The subway entrances were owned by the City at the time the nomination was submitted in 2009. In fact, they still are. The entrances are only being leased by SEPTA, which, presumably, should pose no legal complication in the designation process. Many city-owned properties are listed on the Philadelphia Register of Historic Places. A number of train stations in Philadelphia are also listed as historical landmarks and therefore subject to the Historical Commission’s review, many of which are owned by SEPTA, Amtrak, and other agencies. Likewise, resources that fall under the jurisdiction of the Streets Department are already regulated by the Commission. A similarly-structured thematic district nomination for historic paved streets was approved by the Commission in 1998.
In theory, City ownership of such properties should make the nomination and designation process easier, not more difficult, rendering the Commission’s reasoning behind rejecting the nomination all the more puzzling. In fact, one of the most precedent-setting United States Supreme Court cases related to historic preservation involved Grand Central Terminal in New York City. The Court ruled in Penn Central v. City of New York in support of the City to designate the property as historic in the interest of the public good, even if it places some financial burden on the property owner, in this case a private railroad company.
Baker’s nomination was submitted just as the Historical Commission effectively put an unofficial moratorium on reviewing and approving historic districts. The decision may have been brought on by political pushback against the proposed Overbrook Farms district, which would have placed protective regulation on hundreds of homes within the proposed boundaries. Currently, five district nominations await review by the Commission, some of which have been on the table for nearly a decade, representing well over 1,000 historic structures that could warrant landmark protection, yet continue to linger unprotected. This number doesn’t include the proposed Spruce Hill Historic District, shut down by Councilwoman Janie Blackwell in the late 1990s nor the proposed Penn Knox Historic District, a neighborhood in Germantown. The nomination was submitted in the late 1990s and went through the first round of review with the Commission, but staff never moved forward with the designation process.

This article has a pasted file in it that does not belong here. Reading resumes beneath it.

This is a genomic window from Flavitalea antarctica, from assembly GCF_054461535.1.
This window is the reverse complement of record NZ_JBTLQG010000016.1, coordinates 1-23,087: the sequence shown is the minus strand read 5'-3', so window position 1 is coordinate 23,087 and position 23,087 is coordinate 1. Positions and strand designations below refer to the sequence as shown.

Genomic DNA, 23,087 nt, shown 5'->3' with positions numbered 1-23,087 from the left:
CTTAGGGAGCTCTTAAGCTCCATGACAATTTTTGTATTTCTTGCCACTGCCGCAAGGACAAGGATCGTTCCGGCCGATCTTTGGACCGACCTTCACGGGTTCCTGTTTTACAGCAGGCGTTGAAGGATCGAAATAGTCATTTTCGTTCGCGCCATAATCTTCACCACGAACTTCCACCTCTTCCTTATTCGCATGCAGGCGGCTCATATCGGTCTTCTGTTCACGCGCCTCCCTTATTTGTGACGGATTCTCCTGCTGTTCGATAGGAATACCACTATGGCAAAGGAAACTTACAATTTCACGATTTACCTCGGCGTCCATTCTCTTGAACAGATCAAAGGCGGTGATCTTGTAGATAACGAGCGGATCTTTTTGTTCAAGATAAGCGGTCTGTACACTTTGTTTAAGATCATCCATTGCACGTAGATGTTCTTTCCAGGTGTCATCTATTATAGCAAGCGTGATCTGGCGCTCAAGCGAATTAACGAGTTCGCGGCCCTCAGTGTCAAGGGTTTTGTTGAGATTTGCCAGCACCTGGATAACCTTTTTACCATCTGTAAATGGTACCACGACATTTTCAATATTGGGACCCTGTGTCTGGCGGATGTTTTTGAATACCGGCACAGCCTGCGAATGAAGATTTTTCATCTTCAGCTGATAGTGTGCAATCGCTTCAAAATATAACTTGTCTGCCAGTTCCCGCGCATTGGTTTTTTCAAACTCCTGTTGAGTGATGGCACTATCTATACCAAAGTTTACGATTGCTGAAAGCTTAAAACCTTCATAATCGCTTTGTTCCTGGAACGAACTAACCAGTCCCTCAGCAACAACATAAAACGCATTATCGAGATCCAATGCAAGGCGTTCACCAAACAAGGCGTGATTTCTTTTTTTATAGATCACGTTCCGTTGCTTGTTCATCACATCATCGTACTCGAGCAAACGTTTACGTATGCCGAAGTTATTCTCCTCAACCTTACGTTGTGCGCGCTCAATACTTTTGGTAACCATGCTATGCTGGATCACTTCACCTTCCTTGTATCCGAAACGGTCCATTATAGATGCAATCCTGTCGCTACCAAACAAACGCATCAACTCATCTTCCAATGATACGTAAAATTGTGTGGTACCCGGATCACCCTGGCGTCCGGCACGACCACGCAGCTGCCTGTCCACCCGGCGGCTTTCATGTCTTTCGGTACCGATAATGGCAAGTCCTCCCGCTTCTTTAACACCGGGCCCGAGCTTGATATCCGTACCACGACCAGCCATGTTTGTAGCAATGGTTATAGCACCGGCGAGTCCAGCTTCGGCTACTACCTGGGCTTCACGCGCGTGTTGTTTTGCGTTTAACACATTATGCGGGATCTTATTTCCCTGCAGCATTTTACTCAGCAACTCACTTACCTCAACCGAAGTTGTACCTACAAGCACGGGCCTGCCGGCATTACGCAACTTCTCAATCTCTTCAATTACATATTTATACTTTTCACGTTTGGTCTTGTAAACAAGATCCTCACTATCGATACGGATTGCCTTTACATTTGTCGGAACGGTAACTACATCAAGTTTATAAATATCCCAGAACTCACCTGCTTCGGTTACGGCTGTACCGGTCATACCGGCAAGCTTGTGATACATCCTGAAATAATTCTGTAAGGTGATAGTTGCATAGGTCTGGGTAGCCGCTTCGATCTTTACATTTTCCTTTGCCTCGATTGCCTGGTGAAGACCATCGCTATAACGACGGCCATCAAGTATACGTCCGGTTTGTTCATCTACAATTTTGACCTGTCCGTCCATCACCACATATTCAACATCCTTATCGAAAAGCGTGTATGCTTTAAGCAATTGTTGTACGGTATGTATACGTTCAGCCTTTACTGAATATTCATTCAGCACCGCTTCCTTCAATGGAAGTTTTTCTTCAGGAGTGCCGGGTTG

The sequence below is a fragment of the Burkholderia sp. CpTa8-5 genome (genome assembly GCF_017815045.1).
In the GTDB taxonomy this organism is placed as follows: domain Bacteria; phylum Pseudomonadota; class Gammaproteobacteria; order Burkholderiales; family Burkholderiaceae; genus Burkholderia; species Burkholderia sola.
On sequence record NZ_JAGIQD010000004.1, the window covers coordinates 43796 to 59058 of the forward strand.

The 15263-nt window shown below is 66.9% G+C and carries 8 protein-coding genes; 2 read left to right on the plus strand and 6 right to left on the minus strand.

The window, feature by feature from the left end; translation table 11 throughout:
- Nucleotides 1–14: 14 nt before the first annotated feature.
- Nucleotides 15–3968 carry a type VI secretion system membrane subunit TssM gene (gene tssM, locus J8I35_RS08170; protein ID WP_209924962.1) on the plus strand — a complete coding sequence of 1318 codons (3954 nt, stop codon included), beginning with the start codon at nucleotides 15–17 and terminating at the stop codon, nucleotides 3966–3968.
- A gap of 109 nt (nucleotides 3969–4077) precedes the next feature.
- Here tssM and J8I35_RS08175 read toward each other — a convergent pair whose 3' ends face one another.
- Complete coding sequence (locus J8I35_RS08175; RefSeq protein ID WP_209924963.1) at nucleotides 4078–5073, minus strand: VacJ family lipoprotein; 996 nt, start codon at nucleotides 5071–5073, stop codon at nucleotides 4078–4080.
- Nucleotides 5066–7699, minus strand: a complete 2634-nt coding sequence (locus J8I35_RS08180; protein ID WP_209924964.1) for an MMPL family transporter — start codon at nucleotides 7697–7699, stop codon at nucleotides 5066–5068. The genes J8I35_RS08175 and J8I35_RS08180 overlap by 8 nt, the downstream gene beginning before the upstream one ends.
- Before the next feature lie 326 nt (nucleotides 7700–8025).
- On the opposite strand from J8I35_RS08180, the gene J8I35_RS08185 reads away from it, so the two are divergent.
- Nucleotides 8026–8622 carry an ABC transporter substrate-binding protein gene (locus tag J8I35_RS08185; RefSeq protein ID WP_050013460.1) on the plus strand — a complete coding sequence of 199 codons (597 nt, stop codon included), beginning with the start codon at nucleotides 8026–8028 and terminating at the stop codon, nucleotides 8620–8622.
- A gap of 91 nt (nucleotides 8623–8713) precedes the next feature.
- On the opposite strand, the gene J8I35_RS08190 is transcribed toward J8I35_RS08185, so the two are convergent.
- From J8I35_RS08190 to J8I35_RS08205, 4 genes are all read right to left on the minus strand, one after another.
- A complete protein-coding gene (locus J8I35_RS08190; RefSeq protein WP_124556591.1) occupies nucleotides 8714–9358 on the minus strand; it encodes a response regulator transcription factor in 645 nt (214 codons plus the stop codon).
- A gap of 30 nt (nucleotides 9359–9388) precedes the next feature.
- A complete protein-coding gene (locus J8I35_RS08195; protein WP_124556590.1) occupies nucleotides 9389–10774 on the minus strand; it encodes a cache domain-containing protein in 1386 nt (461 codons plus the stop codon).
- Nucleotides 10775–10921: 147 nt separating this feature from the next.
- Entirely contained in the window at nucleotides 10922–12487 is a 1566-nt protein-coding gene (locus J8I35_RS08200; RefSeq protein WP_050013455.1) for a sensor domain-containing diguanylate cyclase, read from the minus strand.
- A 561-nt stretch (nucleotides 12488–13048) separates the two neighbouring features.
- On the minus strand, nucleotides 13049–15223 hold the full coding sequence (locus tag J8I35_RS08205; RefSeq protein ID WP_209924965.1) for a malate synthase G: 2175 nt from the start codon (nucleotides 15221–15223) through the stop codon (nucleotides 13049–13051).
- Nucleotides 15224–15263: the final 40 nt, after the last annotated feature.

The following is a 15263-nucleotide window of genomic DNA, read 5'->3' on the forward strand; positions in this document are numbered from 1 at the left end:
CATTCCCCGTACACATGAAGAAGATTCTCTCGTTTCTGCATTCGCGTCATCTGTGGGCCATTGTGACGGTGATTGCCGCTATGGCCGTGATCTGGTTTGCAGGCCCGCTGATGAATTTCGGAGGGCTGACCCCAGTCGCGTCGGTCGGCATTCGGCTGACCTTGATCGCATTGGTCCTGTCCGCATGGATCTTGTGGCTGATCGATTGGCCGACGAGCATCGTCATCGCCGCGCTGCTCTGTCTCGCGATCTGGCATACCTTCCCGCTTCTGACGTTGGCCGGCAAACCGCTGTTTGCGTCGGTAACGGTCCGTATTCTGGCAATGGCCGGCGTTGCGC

Since the Overbrook debacle, some small districts have been approved, most recently “420 Row,” a group of eight homes comprising a block in Spruce Hill design by famed architectural firm G. W. & W. D. Hewitt. It is worth noting, however, that the row would have also been protected had the Spruce Hill Historic District not been stopped. Nomination of the small district was also supported by all of the property owners.
Eight years is a long time in a rapidly redeveloping city like Philadelphia. Since the nomination was submitted, Santaniello estimates that around 25 percent of the entrances included in the nomination have been replaced, heavily altered, or suffer from neglect. That estimate jumps to over 50 percent if you include the replacement of PATCO’s original sign posts for the Red Line. Santaniello also notes that some stations, in particular the entrances at Logan Station, have recently been completely restored by SEPTA, indicating a willingness and interest in working with the City to preserve and restore, rather than upgrade to entirely new entrances. Whether the Historical Commission is aware these efforts or not is uncertain.